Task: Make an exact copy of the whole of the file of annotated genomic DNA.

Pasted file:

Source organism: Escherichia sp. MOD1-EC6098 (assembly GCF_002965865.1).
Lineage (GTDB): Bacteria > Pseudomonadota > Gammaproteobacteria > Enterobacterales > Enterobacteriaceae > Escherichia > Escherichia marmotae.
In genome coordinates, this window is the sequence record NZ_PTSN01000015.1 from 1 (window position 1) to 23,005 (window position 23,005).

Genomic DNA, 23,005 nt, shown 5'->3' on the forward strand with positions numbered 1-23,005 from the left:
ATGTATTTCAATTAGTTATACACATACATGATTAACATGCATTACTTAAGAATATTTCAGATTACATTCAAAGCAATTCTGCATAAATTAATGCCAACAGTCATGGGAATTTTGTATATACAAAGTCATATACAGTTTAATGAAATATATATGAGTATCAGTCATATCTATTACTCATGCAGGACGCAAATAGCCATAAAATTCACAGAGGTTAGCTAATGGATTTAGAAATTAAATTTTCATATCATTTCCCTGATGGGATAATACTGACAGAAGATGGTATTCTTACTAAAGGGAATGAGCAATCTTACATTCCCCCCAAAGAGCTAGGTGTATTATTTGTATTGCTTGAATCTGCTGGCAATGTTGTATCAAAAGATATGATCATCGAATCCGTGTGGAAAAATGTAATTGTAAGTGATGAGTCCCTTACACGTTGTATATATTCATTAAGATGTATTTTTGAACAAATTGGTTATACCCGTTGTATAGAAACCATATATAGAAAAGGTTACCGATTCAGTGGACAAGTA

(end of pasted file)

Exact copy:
Source organism: Escherichia sp. MOD1-EC6098 (assembly GCF_002965865.1).
Lineage (GTDB): Bacteria > Pseudomonadota > Gammaproteobacteria > Enterobacterales > Enterobacteriaceae > Escherichia > Escherichia marmotae.
In genome coordinates, this window is the sequence record NZ_PTSN01000015.1 from 1 (window position 1) to 23,005 (window position 23,005).

Genomic DNA, 23,005 nt, shown 5'->3' on the forward strand with positions numbered 1-23,005 from the left:
ATGTATTTCAATTAGTTATACACATACATGATTAACATGCATTACTTAAGAATATTTCAGATTACATTCAAAGCAATTCTGCATAAATTAATGCCAACAGTCATGGGAATTTTGTATATACAAAGTCATATACAGTTTAATGAAATATATATGAGTATCAGTCATATCTATTACTCATGCAGGACGCAAATAGCCATAAAATTCACAGAGGTTAGCTAATGGATTTAGAAATTAAATTTTCATATCATTTCCCTGATGGGATAATACTGACAGAAGATGGTATTCTTACTAAAGGGAATGAGCAATCTTACATTCCCCCCAAAGAGCTAGGTGTATTATTTGTATTGCTTGAATCTGCTGGCAATGTTGTATCAAAAGATATGATCATCGAATCCGTGTGGAAAAATGTAATTGTAAGTGATGAGTCCCTTACACGTTGTATATATTCATTAAGATGTATTTTTGAACAAATTGGTTATACCCGTTGTATAGAAACCATATATAGAAAAGGTTACCGATTCAGTGGACAAGTA